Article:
The Modern Beat

By Daniel Boyer

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“We Were Everything” begins Joshua Ketchmark’s Under Plastic Stars on a decidedly elegiac note, but this isn’t a dreary collection of songs. Ketchmark’s first full fledged solo effort, self-produced and written by Ketchmark, finds this longtime musical cohort of some of the music world’s biggest acts stepping out on his own with considerable talent and finesse. The primarily acoustic slant to this album is adorned with other touches like keyboards and even some occasional swaths of steel guitar, but you can’t comfortably consign it to a particular genre. “We Were Everything” has strong melodic virtues that continues with the second song “Every Mystery”, but the arrangement is a little more inventive and less straightforward than we hear from the first song. It doesn’t veer too far, however, from the tendencies established with “We Were Everything”.

The steel guitar present in “Let It Rain” is so thoroughly integrated with the rest of the arrangement that it never calls ostentatious attention to itself and, instead, proves to be just another color in Ketchmark’s toolbox. It’s easy to single this tune out as one of the undisputed high points on Under Plastic Stars and the emphatic nature of Ketchmark’s singing signals he views the song in a similar manner. “Lucky at Leavin’” sounds like it might be some classic country cut, based on title alone, but it’s actually a lush and carefully wrought acoustic number, folk for the most part, that benefits from a swell of keyboard color strengthening its sound. Ketchmark’s singing hits another high water mark with this tune that will, undoubtedly, linger in listener’s memories long after the song ends. “Hereafter” is particularly effective thanks to Brad Rice’s sinewy electric guitar lines crackling throughout the performance and another impassioned vocal never risking overwrought theatrics.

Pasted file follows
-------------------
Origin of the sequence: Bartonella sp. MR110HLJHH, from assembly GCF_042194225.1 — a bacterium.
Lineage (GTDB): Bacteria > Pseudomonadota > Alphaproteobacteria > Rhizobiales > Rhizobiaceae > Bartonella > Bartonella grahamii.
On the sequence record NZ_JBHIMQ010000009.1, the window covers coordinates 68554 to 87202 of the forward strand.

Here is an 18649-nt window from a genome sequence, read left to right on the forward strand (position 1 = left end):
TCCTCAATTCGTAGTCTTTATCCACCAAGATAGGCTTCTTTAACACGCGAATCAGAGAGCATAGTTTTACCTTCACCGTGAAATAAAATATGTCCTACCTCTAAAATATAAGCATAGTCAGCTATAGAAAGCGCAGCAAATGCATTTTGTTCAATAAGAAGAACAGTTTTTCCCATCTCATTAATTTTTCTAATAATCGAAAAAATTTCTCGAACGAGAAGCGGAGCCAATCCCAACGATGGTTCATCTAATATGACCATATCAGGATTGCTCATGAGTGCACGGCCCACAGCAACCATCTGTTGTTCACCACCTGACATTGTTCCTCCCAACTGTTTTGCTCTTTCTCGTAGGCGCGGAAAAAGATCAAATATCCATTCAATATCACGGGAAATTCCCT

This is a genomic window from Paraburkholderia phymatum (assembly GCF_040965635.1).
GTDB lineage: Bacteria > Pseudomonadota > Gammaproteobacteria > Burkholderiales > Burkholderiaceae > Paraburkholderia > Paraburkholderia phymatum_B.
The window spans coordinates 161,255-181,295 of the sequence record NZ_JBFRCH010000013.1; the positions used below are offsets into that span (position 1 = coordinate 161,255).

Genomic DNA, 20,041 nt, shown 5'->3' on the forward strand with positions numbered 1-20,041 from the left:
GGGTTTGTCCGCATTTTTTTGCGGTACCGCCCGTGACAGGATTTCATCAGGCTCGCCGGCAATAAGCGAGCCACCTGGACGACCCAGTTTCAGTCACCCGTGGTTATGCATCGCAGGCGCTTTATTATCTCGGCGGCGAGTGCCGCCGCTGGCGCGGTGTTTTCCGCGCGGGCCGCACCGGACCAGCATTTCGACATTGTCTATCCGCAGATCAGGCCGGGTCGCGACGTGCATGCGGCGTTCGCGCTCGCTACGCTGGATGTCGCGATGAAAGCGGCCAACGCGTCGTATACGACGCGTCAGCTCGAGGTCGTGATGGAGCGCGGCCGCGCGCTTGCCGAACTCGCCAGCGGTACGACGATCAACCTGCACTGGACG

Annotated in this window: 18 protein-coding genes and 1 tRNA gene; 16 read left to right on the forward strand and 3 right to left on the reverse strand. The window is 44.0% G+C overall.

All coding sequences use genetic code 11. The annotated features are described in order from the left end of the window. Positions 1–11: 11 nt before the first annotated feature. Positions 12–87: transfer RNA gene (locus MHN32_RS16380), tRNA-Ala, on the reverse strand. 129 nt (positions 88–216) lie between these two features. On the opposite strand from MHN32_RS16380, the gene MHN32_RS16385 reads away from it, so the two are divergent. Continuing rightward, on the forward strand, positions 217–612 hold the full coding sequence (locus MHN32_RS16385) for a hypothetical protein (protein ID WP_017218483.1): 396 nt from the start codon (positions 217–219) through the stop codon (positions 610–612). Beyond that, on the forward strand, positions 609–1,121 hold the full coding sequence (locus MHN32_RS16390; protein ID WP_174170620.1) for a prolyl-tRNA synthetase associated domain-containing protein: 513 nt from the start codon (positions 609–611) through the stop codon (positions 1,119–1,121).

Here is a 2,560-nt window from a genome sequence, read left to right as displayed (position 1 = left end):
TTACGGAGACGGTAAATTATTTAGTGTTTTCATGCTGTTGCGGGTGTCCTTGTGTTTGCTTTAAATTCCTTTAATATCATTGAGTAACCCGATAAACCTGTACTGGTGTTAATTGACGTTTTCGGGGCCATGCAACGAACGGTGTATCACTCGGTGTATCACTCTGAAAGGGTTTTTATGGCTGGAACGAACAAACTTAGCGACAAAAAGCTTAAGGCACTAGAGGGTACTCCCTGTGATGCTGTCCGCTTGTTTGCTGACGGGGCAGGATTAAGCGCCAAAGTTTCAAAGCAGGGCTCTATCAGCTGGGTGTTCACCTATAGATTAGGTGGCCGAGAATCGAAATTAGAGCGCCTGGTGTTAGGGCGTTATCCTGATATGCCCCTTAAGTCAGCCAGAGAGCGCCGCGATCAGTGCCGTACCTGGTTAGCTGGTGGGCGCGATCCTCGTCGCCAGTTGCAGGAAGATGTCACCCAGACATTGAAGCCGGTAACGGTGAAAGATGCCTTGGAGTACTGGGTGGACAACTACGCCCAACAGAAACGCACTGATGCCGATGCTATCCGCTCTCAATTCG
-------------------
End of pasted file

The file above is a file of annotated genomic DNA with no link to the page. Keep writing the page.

“Get Out Alive” has a little more of a rough hewn gait than the earlier tunes and owes its roots to the blues much more than anything else so far. It’s an evocative piece lyrically and Ketchmark brings just enough gravel into his voice to make this character dissection all the more convincing. He hits another high point with the commercial potential of “Saturday Night”, but Ketchmark isn’t a performer pursuing the path of least resistance. Instead, he throws himself into this tune for all he’s worth and it reaches heights the earlier songs never explore. “In Harm’s Way” is a largely solo acoustic tune incorporating more sounds in the second half and has a pleasing melodic core that will draw many listeners into its web.

“Sweet Surrender” takes some of the same template we hear with the song “Saturday Night” but, instead of relying on guitars, brings piano in to great effect and Ketchmark’s voice responds in kind with a showstopper of a vocal. The near orchestral sweep of this song stands out from the rest and makes it one of Under Plastic Stars’ more memorable moments. The last track “The Great Unknown” adopts a busier tempo than we’ve heard with much of the album and, thus, brings the release to an energetic close. Joshua Ketchmark’s Under Plastic Stars is an obviously personal work, but the entry points for listeners are numerous and inviting.